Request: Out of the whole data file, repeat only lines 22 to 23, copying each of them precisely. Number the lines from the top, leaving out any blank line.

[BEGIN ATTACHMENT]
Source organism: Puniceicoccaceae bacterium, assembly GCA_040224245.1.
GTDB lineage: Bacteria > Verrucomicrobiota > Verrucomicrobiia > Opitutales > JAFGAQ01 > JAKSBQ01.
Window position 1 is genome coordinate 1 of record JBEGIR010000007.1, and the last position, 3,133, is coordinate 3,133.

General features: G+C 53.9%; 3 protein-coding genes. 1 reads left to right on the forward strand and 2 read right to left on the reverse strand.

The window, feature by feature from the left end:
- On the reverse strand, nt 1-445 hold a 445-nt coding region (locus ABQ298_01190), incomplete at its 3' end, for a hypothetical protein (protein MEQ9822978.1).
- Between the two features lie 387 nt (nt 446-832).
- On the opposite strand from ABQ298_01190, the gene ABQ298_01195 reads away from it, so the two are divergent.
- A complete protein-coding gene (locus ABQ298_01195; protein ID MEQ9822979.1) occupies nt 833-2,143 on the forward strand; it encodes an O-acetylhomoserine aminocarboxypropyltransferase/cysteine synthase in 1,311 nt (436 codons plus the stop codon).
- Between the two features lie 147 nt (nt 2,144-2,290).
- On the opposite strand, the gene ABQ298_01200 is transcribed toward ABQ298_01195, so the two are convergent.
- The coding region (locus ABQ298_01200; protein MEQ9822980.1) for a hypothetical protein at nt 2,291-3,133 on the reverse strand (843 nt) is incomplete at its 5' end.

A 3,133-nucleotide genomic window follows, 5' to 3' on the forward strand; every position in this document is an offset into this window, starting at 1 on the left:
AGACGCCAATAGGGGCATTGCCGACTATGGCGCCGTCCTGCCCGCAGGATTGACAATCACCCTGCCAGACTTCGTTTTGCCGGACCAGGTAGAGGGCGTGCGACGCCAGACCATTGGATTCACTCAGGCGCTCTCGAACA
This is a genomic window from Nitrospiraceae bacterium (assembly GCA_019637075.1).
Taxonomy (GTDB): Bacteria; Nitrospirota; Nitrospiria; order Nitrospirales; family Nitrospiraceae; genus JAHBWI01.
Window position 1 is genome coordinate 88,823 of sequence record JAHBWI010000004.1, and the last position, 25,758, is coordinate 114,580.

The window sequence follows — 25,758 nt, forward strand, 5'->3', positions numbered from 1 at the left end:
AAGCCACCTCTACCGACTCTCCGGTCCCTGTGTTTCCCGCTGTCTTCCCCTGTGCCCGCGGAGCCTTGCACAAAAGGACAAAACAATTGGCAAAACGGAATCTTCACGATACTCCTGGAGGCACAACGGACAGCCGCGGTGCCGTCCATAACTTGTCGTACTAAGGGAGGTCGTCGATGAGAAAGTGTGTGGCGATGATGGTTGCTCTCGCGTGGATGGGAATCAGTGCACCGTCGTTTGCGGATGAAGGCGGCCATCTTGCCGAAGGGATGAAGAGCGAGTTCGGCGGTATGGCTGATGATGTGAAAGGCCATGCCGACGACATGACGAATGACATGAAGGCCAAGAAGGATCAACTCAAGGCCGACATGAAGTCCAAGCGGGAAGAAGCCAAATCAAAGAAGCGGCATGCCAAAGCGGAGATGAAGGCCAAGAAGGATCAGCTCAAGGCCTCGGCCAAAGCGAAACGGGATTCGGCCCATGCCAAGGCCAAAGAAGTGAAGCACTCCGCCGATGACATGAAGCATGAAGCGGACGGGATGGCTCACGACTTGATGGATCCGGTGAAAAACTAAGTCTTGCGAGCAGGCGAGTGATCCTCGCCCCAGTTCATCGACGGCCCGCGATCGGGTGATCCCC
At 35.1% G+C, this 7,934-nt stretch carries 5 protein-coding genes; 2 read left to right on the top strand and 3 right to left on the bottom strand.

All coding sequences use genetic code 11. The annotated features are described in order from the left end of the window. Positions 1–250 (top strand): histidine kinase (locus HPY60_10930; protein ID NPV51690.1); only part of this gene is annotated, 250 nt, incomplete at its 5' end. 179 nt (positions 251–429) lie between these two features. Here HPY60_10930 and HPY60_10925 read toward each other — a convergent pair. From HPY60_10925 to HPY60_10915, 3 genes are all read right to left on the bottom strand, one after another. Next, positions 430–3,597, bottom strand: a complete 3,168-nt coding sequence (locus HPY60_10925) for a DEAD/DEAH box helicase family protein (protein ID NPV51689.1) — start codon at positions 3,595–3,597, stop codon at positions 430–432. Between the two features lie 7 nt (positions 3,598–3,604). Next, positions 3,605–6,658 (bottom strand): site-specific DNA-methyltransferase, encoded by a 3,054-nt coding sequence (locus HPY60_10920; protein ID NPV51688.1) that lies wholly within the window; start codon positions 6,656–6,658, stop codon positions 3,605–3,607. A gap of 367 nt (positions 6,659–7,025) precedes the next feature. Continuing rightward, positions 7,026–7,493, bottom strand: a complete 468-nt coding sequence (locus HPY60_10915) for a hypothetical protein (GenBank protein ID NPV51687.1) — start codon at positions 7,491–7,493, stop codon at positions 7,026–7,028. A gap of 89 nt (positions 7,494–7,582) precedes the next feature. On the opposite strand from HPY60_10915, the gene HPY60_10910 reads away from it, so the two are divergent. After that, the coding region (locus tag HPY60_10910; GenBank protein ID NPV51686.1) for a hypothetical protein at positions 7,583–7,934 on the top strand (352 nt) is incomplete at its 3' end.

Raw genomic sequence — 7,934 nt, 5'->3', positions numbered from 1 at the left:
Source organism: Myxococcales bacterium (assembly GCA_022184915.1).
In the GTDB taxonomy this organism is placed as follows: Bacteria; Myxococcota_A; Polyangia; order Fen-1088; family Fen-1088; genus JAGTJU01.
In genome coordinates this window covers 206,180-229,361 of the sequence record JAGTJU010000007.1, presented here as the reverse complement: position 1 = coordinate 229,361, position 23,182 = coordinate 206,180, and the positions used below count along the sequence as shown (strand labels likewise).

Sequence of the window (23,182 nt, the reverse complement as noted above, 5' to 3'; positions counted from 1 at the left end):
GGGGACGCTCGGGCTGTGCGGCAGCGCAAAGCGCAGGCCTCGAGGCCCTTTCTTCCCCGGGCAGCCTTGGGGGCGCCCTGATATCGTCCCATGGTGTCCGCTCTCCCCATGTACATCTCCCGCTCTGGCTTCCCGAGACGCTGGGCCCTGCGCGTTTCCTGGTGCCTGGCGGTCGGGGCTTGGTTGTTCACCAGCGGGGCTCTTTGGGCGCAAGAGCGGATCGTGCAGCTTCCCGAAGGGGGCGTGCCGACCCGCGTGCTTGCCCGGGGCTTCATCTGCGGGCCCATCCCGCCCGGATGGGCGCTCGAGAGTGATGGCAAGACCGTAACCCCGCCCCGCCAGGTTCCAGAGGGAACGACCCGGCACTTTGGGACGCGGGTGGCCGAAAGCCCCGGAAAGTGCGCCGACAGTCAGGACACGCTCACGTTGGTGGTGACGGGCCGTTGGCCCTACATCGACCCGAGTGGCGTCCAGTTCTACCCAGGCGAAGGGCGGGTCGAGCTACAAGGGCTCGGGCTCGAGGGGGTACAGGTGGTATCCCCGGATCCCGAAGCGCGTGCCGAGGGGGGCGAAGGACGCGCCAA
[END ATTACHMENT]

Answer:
Raw genomic sequence — 7,934 nt, 5'->3', positions numbered from 1 at the left:
Source organism: Myxococcales bacterium (assembly GCA_022184915.1).